Conservation Measures

    Assisted rearing to augment sucker populations in Upper Klamath Lake began in 2015. The primary target of the effort are shortnose sucker because of the drastic population declines, but an inability to discriminate live larvae and juveniles means that all Klamath sucker species are collected and reared. The first release of reared suckers into Upper Klamath Lake occurred in the spring of 2018, but the proportion of released individuals that will eventually join the spawning population remains unknown. This program will expand to supplement populations with 40,000 individuals annually.

    Conservation efforts for the Lost River sucker focus on the re-establishment of a more naturally functioning ecosystem in the Klamath Basin, particularly reducing phosphorus inputs to Upper Klamath Lake. Fencing portions of streams to reduce cattle-caused erosion, replanting streambanks with native vegetation, improving forestry and agricultural practices, and ensuring adequate water levels in lakes and reservoirs also promote recovery of this species. Coordination among land use agencies and private landowners is necessary to constrain further degradation of sucker habitat improve current conditions.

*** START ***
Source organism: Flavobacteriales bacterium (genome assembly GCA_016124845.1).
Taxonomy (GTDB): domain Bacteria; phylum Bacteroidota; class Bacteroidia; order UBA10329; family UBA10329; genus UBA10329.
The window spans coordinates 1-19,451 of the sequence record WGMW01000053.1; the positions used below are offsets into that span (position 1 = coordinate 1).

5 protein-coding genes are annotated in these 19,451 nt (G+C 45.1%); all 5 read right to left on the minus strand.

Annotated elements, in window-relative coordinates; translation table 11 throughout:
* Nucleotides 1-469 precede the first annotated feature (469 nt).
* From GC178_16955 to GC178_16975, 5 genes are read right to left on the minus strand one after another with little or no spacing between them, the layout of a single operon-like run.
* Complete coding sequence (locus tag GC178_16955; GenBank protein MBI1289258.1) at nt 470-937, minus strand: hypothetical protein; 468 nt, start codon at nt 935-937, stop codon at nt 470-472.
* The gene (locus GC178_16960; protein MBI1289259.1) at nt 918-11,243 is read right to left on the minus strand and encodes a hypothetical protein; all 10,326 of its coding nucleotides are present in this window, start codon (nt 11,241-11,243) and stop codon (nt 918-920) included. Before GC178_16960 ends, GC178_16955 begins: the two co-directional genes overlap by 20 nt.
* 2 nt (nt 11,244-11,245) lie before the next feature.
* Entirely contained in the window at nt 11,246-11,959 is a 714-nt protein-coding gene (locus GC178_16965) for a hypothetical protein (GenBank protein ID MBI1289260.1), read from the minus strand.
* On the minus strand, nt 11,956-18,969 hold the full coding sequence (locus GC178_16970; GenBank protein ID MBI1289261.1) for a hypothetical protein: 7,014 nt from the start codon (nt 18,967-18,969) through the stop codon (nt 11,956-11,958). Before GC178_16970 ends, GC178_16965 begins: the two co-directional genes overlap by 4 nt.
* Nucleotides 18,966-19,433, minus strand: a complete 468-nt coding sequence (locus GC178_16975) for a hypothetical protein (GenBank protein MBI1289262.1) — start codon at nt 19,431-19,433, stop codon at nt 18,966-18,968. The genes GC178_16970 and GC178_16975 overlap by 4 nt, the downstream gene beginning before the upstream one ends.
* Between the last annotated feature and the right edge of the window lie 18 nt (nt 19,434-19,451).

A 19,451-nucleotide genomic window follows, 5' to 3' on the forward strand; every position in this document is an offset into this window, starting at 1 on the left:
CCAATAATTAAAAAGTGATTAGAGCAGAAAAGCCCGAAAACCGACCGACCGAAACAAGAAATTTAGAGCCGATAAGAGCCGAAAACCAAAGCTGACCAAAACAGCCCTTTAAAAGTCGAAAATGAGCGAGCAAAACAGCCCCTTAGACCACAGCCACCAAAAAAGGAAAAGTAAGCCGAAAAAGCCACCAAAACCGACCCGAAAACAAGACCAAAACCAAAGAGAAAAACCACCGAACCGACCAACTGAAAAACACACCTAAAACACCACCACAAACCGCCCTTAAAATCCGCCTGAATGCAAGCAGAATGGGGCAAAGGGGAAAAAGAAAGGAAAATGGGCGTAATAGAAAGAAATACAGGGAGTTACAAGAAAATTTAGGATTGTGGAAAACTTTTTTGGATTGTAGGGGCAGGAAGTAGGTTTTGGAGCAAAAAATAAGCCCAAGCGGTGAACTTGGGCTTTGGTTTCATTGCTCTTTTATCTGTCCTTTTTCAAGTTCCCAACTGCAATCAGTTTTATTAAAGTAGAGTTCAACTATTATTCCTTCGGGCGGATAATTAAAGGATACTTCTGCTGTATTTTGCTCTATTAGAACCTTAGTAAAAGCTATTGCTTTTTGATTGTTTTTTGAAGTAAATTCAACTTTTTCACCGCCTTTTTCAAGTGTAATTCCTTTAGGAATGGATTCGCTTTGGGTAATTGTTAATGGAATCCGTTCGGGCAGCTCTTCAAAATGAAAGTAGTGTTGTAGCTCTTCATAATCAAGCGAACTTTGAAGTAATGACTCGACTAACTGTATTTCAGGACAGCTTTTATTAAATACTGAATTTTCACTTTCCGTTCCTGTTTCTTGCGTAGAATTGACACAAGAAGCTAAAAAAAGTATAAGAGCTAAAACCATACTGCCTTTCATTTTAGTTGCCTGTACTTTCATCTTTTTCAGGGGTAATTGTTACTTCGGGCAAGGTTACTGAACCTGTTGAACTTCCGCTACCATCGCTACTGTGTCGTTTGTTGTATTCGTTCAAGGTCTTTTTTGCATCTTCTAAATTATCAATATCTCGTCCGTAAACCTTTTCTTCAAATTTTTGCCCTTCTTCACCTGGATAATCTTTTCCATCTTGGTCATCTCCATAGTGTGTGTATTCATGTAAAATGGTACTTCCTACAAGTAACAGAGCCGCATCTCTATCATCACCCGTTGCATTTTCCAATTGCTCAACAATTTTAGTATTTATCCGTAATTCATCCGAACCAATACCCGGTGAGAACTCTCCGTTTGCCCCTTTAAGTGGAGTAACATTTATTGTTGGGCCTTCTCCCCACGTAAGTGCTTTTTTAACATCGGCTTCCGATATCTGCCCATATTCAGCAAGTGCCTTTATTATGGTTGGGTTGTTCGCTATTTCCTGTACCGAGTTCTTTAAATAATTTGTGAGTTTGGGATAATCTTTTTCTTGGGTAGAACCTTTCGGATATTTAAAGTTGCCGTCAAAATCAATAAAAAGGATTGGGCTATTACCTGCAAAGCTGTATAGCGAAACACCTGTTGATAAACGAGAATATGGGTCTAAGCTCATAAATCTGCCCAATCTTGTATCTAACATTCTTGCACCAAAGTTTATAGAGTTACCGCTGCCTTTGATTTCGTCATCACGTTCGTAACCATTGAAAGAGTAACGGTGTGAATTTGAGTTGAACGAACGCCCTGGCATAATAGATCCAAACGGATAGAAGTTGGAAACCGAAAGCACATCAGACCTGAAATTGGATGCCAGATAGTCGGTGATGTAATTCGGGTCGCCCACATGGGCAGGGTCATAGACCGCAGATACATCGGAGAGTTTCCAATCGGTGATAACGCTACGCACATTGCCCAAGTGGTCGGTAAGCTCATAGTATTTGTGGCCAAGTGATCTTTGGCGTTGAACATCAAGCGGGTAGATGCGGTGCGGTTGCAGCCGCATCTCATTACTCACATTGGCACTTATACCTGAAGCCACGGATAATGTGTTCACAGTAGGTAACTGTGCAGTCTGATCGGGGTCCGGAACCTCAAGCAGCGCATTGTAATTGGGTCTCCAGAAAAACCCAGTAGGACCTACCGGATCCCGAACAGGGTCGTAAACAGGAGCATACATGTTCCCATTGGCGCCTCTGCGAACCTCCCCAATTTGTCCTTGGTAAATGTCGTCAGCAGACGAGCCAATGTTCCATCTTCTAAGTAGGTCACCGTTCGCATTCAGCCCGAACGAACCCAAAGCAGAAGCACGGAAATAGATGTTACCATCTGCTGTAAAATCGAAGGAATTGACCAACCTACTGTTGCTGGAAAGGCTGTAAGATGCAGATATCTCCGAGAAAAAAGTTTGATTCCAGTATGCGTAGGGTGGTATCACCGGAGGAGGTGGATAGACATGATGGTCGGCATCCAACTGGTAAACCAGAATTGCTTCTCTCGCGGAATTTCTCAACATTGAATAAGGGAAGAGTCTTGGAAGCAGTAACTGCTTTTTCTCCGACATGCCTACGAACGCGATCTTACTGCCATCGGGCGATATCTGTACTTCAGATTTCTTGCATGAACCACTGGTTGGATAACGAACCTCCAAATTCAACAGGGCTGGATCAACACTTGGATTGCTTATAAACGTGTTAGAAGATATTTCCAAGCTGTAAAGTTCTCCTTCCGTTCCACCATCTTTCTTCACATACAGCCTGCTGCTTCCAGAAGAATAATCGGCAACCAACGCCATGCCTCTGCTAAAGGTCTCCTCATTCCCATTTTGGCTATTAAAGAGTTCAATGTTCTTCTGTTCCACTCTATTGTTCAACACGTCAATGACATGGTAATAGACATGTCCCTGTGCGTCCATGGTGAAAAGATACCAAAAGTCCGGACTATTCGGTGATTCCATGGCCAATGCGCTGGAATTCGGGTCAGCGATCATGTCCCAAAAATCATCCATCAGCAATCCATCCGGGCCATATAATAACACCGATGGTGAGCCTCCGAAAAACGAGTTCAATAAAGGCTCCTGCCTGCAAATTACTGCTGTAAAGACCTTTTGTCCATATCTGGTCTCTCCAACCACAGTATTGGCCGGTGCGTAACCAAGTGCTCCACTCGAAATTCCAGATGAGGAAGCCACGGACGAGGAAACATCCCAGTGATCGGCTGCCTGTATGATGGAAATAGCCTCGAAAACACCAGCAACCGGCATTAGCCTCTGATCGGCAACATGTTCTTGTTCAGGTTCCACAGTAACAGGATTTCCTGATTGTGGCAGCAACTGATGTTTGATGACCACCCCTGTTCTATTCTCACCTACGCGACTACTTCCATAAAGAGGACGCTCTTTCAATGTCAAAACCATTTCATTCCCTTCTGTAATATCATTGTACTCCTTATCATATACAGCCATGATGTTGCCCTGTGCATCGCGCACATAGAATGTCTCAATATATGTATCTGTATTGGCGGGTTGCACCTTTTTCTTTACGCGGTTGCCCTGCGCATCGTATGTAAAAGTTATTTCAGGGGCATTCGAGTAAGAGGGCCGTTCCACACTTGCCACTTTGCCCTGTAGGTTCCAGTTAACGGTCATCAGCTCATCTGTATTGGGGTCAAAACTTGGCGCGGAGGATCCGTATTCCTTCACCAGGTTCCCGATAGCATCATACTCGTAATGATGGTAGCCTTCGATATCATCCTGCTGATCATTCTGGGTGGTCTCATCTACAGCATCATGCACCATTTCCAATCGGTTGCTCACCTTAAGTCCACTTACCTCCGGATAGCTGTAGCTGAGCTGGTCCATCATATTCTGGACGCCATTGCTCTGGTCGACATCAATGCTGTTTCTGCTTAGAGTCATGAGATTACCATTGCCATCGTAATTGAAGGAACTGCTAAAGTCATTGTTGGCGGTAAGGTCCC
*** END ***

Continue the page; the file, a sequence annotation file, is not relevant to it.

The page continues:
By minimizing the impacts of future modifications to spawning habitat, restoring waters to a more natural state, and augmenting the population through assisted rearing program, recovery of Lost River sucker populations is possible in the Klamath Basin.

    References and Links

    U.S. Fish and Wildlife Service. 1988. Determination of Endangered Status for the Shortnose Sucker and Lost River Sucker. FR 53:27130-27134.

    U.S. Fish and Wildlife Service. 1993. Shortnose Sucker (Chasinistes brevirostris) and Lost River (Deltistes luxatus) Sucker Recovery Plan. Portland, Oregon 108pp.

     USFWS. 2012. Endangered and threatened wildlife and plants: designation of critical habitat for Lost River sucker and shortnose sucker. Federal Register 77:73740–73768.

    USFWS. 2013. Revised recovery plan for the Lost River sucker (Deltistes luxatus) and shortnose sucker (Chasmistes brevirostris). U.S. Fish and Wildlife Service, Pacific Southwest Region, Sacramento, California.

    Childress, E., J. Rasmussen, D. Blake, S. Doose, B. Erickson, R. Fogerty, D. Higgins, M. Shaffer, M. Schwemm, E. Willy. (2019). Species Status Assessment for the Endangered Lost River Sucker and Shortnose Sucker.

    Perkins, D. L., G. G. Scoppettone, and M. Buettner. 2000b. Reproductive biology and demographics of endangered Lost River and shortnose suckers in Upper Klamath Lake, Oregon. U.S. Geological Survey, Reno, Nevada.


    Last updated: November 2019